The phrase "New Economy" doesn't have a hard-and-fast definition. You can decide for yourself what it means. When most people speak of the New Economy, they're usually referring to the Information Age, the Internet or something digital. The phrase also conjures up a vision of roller-coaster capital markets, speed, breathlessness and exuberant spending.
But some new business principles are emerging out of this melange of economic and technological change. Their practitioners declare them as ultimate truths, handed down to business mortals by some higher-powered e-gods.
Don't believe everything you hear. There are some new business principles that the so-called New Economy enables. Yet there are some old, almost counterintuitive principles that we shouldn't forget. Here are three examples.
New principle: Speed is of the essence.
Counterprinciple: You may have to slow down to speed up.
There's no doubt that the ubiquity of technology has contributed to the acceleration of almost all business processes. What's more, customers have become accustomed to fast - fast response, fast delivery, fast service.
There's also a developing business belief that, in the digital world, putting out a service or product first is critical to claiming a market, establishing a brand and raising capital.
But the digital world also confounds managers with critical questions that pop up like ducks in a shooting gallery: Should we be global, now that we can? How big should we grow, since the Internet removes some of the boundaries of scale?
What's our optimal service and product scope? These are life-and-death questions.
We must all stop and think about the answers and not let the urgent issues force out the important ones.
New principle: A company's most important assets are intangible.
Counterprinciple: The world still runs on bricks and mortar.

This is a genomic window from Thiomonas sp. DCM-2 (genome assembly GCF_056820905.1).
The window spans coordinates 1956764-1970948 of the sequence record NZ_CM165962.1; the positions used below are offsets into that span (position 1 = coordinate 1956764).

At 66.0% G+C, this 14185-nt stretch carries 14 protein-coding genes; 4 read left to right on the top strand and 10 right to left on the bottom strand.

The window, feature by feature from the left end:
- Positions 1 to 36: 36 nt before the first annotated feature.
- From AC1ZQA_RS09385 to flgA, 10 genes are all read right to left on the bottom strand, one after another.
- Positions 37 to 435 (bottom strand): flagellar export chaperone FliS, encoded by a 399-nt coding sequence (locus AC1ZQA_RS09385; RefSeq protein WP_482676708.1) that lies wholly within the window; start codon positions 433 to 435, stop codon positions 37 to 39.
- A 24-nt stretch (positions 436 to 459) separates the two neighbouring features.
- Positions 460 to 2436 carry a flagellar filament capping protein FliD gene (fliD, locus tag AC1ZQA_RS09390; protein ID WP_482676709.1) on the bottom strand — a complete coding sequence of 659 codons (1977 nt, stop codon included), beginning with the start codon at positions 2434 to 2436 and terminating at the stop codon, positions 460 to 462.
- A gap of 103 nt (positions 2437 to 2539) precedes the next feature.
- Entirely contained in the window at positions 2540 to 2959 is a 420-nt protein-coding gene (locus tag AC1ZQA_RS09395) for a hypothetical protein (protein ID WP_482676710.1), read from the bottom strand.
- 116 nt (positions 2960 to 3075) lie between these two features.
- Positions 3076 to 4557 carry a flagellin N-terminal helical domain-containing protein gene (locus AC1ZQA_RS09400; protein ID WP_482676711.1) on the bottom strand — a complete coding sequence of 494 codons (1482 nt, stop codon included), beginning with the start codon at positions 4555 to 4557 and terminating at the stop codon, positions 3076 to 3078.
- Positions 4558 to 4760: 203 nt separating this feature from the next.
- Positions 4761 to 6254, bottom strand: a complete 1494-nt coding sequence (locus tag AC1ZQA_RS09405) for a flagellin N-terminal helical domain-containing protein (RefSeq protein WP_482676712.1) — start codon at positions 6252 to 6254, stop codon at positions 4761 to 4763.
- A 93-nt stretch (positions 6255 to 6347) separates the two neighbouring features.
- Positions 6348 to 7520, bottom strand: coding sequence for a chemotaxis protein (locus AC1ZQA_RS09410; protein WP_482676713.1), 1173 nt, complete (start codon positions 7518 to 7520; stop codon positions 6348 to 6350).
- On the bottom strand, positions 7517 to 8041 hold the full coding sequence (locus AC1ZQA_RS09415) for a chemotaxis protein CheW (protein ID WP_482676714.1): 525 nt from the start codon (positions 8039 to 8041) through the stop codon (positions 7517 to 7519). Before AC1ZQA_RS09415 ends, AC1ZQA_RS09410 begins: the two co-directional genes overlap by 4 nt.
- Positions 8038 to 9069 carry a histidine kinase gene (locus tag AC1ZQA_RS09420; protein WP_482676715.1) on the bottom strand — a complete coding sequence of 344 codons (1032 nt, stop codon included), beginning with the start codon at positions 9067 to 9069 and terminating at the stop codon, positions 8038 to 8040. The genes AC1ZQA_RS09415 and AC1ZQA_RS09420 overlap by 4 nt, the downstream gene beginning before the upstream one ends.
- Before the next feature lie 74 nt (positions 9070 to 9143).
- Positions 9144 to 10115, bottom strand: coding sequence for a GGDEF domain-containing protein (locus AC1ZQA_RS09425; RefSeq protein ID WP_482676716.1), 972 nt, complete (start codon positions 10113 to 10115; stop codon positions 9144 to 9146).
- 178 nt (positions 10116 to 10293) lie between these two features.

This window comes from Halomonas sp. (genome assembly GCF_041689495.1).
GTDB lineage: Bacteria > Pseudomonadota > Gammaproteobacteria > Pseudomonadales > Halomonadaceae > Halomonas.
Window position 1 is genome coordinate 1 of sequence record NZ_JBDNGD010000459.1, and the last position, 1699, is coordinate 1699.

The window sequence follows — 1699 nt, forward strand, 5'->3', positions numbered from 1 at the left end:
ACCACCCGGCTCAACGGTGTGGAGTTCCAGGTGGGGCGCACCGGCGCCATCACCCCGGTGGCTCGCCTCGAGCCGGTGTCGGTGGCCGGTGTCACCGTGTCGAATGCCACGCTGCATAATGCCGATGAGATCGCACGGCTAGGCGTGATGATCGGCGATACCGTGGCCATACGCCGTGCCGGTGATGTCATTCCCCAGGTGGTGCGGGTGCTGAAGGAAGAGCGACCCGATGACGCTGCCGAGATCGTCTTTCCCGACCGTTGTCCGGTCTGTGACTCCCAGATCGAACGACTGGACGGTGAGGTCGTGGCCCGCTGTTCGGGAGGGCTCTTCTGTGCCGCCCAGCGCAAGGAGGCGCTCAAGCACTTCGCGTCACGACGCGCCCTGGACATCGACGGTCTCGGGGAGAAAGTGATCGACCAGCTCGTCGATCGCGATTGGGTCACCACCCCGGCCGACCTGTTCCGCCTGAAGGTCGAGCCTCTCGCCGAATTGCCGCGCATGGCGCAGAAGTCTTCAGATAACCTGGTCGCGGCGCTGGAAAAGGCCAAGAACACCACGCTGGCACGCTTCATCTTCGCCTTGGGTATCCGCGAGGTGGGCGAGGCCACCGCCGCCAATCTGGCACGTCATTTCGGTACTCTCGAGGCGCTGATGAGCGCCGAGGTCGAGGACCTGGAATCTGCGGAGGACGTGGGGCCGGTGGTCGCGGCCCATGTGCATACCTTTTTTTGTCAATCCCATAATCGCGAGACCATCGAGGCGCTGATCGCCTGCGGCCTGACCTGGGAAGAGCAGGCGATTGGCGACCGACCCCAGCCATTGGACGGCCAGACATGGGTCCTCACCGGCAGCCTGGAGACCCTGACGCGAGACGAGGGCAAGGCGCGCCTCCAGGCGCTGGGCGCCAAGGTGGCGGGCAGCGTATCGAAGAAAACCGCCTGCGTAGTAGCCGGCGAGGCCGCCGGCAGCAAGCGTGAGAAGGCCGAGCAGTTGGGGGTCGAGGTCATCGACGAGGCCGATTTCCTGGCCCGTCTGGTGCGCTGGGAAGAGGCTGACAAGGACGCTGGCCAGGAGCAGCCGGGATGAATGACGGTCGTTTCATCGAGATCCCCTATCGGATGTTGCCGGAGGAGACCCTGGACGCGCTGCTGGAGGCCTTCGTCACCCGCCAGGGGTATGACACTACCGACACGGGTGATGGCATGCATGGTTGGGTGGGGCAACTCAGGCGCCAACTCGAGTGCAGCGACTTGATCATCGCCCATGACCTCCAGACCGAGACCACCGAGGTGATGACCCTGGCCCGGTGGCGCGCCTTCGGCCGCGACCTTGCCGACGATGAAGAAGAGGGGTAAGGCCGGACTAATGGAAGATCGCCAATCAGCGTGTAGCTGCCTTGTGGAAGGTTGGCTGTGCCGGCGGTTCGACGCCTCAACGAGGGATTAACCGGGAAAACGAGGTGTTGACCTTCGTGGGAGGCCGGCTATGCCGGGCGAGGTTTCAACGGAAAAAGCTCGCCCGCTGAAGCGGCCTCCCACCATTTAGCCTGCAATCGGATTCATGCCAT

Proper value is now being placed on a company's knowledge, information and intellectual property. What you know about products, markets and customers may lead you to your ultimate differentiator. The Internet also allows you to trade in what you know, like selling advice or providing more information content with products.
But very few companies will survive by selling information or ideas alone. Most companies still make their money from selling tangible products. The future will belong to those companies that know how to make tangible and intangible assets work together for customers in unique and innovative ways.
New principle: If you take your company public, you'll have all the money to buy any capability that you haven't built.
Counterprinciple: Great companies grow organically over time.
Too much money can cloud your mind. For a couple of years, the capital markets were willing to provide lots of money to start-ups, many of which had little more than ideas. Although that phenomena has slowed down, there are still lots of venture dollars chasing ideas. The availability of money has made it appear a lot easier to buy parts of a company and put them together than it is to build a company from scratch. But putting a company together doesn't always work, as demonstrated by the poor performance of companies that have been assembled from parts of others - so-called "roll-ups." I believe that building a company organically develops a longer-lasting culture with a high sense of purpose and strong values. It's fine to grow a company through acquisitions, but all companies still need a set of core beliefs about things like customers, quality, innovation and respect for people. These elements must grow from within. You can't buy them.
The New Economy - however you define it - offers lots of opportunity and new ways for companies to operate. Experiment with them. Experience them. Debate them. But be prepared to find the real truths somewhere between the new and old ideas.
Champy is chairman of consulting at Perot Systems Corp. in Cambridge, Mass. He can be reached at JimChampy@ps.net.